Brookfield trustees on Oct. 11 moved to close a loophole in the Station Area Zoning Code seen as a way for multifamily building developers to avoid including enough onsite vehicle parking by using bicycle parking in place of vehicle spaces.

In a unanimous vote, trustees amended the code to provide a formula that will preserve a parking space-to-dwelling unit ratio of at least 1-to-1, which had been a concern of multiple trustees during deliberations on a proposed 14-unit apartment building at 8845 Burlington Ave., which was approved in July.

The Station Area Zoning Code as previously written simply allowed developers to obtain one vehicle parking spot credit by substituting it for six covered, long-term bicycle parking spots. There was no limit in the code on how many vehicles spots could be eliminated using that credit formula.

Without any bike parking credits, the developer of 8845 Burlington Ave. would have to had to provide 17.5 onsite vehicle parking spaces, since the code calls for developers to provide 1.25 parking spaces per dwelling unit.

In the case of the Burlington Avenue proposal, the developer initially planned for just 11 onsite parking spaces, asking credit for 6.5 vehicle parking spaces by proposing to provide long-term parking for 39 bicycles.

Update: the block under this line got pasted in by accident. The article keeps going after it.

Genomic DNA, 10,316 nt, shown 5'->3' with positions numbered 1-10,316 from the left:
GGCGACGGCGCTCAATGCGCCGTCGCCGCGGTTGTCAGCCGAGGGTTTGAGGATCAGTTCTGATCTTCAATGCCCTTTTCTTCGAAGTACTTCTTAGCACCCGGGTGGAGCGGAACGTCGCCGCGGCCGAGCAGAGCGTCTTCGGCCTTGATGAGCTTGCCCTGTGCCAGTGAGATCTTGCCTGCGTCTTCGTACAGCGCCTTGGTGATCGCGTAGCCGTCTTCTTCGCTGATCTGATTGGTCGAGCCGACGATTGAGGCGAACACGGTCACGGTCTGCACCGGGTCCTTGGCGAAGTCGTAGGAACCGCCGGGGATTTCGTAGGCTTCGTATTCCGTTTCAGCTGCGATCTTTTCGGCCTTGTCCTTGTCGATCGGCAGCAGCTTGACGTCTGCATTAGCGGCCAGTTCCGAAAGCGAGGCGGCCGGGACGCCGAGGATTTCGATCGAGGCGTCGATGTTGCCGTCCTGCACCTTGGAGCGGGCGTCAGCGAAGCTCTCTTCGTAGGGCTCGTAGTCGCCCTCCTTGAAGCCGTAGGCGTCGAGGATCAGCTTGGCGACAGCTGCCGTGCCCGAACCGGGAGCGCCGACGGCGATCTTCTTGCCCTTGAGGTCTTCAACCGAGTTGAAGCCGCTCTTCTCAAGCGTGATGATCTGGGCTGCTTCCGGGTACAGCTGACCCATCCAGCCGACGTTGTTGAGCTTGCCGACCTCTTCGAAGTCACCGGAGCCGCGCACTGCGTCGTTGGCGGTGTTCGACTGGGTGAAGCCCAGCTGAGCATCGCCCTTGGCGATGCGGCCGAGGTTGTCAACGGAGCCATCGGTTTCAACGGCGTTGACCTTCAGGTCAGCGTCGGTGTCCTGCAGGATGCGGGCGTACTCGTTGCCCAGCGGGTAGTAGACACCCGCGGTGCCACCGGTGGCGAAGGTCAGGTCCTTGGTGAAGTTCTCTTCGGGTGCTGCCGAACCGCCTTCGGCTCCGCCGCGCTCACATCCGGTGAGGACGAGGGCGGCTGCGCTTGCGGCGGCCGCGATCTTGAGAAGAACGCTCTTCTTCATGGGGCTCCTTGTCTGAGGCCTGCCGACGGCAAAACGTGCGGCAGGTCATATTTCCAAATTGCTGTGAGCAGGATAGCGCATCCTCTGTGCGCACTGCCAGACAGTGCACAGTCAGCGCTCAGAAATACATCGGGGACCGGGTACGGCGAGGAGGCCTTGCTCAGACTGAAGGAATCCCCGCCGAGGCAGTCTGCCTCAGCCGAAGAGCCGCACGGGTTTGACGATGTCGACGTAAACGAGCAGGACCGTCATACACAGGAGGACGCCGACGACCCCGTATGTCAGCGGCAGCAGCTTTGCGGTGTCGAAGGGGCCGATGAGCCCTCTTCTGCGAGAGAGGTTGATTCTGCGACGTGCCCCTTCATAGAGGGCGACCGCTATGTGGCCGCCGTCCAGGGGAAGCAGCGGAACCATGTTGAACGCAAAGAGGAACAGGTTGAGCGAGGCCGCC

Village trustees concerned with potential abuse of the multifamily building parking space credit provision called on the Brookfield Planning and Zoning Commission to craft language amending the Station Area Zoning Code relative to bike parking credits to avoid a repeat request.

The amended code now limits the bike parking credit to 15 percent of the total number of required vehicle parking spaces based on the number of dwelling units. In the case of 8845 Burlington Ave., which would have required 17.5 spaces for 14 dwelling units, the most parking spaces the developer could now get credit for would be 2.6, which the village would round up to three.

After getting pushback from village officials prior to the July approval, the developer of 8845 Burlington Ave. ended up providing 13 onsite parking spaces. Had the new law been place at that time, the developer would have had to provide 14.

“A table has been added to the ordinance to make sure that it’s very clear how this is being calculated going forward,” said Village President Michael Garvey prior to the vote.